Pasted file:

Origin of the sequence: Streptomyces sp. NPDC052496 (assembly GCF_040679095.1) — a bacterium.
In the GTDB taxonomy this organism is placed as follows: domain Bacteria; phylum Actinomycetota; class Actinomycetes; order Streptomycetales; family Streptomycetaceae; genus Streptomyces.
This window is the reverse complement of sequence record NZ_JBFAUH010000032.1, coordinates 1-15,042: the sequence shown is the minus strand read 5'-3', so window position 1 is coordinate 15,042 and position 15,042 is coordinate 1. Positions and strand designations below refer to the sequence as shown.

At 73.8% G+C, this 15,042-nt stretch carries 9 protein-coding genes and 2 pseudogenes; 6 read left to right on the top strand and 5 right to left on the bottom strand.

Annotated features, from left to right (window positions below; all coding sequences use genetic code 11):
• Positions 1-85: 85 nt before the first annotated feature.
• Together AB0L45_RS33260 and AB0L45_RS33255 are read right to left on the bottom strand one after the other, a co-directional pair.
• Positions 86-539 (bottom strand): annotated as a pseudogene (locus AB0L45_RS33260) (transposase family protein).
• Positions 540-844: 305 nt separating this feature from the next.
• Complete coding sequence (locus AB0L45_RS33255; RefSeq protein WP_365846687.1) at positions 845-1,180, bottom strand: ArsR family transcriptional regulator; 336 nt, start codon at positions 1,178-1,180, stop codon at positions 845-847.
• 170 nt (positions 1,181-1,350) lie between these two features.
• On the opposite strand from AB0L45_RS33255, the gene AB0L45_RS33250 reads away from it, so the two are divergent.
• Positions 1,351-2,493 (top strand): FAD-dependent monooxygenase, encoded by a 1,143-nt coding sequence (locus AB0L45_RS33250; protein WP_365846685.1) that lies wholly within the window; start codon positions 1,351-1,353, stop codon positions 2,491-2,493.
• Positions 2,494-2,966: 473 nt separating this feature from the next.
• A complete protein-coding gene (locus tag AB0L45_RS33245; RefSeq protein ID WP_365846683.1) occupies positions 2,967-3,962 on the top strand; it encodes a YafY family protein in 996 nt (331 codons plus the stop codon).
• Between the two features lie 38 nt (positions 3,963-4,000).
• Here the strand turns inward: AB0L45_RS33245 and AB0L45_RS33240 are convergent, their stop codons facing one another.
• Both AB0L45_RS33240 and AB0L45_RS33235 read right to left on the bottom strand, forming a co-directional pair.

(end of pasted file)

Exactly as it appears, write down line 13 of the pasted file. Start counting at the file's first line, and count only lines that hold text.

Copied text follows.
• Positions 1,351-2,493 (top strand): FAD-dependent monooxygenase, encoded by a 1,143-nt coding sequence (locus AB0L45_RS33250; protein WP_365846685.1) that lies wholly within the window; start codon positions 1,351-1,353, stop codon positions 2,491-2,493.